In early 2017 the United Nations warned that the world was facing its worst humanitarian crisis since 1945. Ms Mordaunt says today that 2018 could be even worse with ongoing famines and conflicts in Yemen, South Sudan and Burma.
The new UK aid package will give a £21 million boost to the United Nations’ Central Emergency Response Fund (CERF) so agencies can respond even more quickly to under-funded emergencies around the world in 2018.
It will help to provide critical health services to 20 million people, plus clean water and sanitation to 13 million people and food to 9 million people.
The UK package is part of a wider international relief effort. Globally, the United Nations estimates that in 2018 some 136 million people in 25 countries will be in need of humanitarian assistance.
The UK is ready to deliver life-saving aid to those that need it most.
During 2017, UK aid has helped prevented famines in Nigeria and Somalia, as well as alleviating untold suffering in South Sudan and Yemen. We achieved this by providing:
In addition, this year UK aid delivered 827 tonnes of supplies in response to hurricanes Irma and Maria in the Caribbean. It also provided emergency shelter to 130,000 people affected by the Rohingya crisis and medical support for more than 1 million people in Syria.
International Development Secretary Penny Mordaunt said:
While 2017 was a year of harrowing humanitarian crises, the truth is 2018 could be even bleaker.
When we see suffering, we instinctively want to help. Britons are big-hearted, open-minded and far-sighted – qualities that define a great nation.
This year, through UK aid and further public donations, we helped avert famines in Nigeria and Somalia, gave emergency help to the survivors of the Caribbean hurricanes and provided a vital life-line to people suffering from conflict in Syria and Yemen.
Britain is giving life saving aid, but also hope, to millions of people around the world. In the challenges 2018 brings Britain will continue to be at the forefront of the global humanitarian response.
Ms Mordaunt also announced ¬ongoing support for people driven from their homes as a result of the conflict in Syria, which is in its seventh year. The UK aid package will give money directly to Syrian refugees living in Lebanon, so they can decide how best to look after their families.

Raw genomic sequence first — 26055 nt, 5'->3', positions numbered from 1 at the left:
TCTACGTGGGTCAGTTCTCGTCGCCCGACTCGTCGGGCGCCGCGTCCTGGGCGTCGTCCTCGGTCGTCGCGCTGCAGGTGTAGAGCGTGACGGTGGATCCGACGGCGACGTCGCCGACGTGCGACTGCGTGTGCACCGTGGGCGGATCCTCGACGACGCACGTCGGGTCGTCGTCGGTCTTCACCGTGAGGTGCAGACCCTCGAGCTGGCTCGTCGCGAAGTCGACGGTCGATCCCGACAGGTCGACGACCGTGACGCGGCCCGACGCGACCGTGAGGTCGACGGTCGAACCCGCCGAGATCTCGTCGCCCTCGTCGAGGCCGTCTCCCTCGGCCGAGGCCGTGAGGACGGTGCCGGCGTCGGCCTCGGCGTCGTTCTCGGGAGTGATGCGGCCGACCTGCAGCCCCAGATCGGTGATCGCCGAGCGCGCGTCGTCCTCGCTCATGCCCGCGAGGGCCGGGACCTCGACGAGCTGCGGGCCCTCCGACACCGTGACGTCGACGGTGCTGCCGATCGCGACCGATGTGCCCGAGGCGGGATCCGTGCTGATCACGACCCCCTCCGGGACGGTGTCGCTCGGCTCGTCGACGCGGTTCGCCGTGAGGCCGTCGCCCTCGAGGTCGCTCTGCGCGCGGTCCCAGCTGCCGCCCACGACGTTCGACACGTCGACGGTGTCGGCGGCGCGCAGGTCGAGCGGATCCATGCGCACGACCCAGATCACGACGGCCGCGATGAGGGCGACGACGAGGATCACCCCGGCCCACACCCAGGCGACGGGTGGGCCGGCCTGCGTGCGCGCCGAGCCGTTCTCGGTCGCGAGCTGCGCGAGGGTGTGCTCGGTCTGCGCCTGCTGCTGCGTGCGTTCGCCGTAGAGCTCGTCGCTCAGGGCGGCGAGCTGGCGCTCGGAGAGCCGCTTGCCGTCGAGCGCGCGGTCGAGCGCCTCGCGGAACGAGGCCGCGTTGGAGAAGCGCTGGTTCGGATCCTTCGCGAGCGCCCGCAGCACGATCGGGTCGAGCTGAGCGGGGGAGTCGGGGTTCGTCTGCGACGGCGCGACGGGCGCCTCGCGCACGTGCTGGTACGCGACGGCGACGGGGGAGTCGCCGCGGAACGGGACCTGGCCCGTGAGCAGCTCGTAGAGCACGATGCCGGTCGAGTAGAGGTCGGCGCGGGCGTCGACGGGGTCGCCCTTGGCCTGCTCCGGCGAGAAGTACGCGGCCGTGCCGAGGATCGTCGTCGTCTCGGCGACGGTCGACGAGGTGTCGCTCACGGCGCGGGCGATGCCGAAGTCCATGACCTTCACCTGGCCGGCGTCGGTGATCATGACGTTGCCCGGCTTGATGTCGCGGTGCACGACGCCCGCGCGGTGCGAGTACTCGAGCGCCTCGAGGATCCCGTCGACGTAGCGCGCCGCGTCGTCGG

The programme, delivered by the UN’s World Food Programme (WFP), will help stamp out child labour by providing more than 10,0000 families with an allowance so that they can buy essential food, shelter, household supplies and medical assistance.
Published on Reliefweb on December 31, 2017
The United Nations Human Rights Council should create an independent, international inquiry into abuses committed by all parties to the conflict in Yemen, Human Rights Watch and 61 other national, regional, and international nongovernmental organizations (NGOs) said today in a letter to council member countries.
Parties to the conflict continue to commit serious violations and abuses of international humanitarian and human rights law, the organizations said. Yemen is home to the world’s largest humanitarian crisis, with at least 7 million people on the brink of famine and hundreds of thousands suffering from cholera. The Yemeni government and the Saudi-led coalition supporting it have failed to impartially and transparently investigate alleged abuses by their forces.
“What was a steady drumbeat of support for an international inquiry into Yemen abuses has become a crescendo,” said John Fisher, Geneva director at Human Rights Watch. “Human Rights Council member countries should live up to their own mandate, heed these calls, and put in place a body to begin chipping away at the impunity that has been a central facet of Yemen’s war.”
The UN High Commissioner for Human Rights, the head of OCHA, the UN’s lead humanitarian agency, and the Security Council’s Panel of Experts on Yemen have also called for an international inquiry into Yemen abuses. They have been joined in the call by dozens of Yemeni organizations from areas under the control of both Houthi-Saleh forces and of the Yemeni government.
Since March 2015, the UN human rights office has specifically verified that at least 5,110 civilians have been killed and 8,719 wounded during the conflict, but believes “[t]he overall number is probably much higher.”
Since March 2015, the Saudi-led coalition has conducted scores of unlawful airstrikes, some of which may amount to war crimes, and Houthi-Saleh forces have fired weapons indiscriminately into populated areas in cities such as Taizz and Aden, that may also amount to war crimes. Both sides have harassed, arbitrarily detained, and forcibly disappeared Yemeni activists and other people, with the number of the “missing” growing across Yemen. Both sides have used widely banned weapons that can endanger civilians long after a conflict ends and have impeded the delivery of aid.
The Human Rights Council in 2015 and 2016 failed to create an international inquiry into Yemen abuses, instead endorsing processes that have – over the course of two years – failed to provide the impartial, independent, and transparent investigations needed to address the gravity of violations in Yemen. The 62 organizations that signed the letter urged the council to establish an independent, international inquiry with the mandate to establish the facts and circumstances, collect and preserve evidence, and clarify responsibility for alleged violations and abuses with a view to providing accountability in the long-term.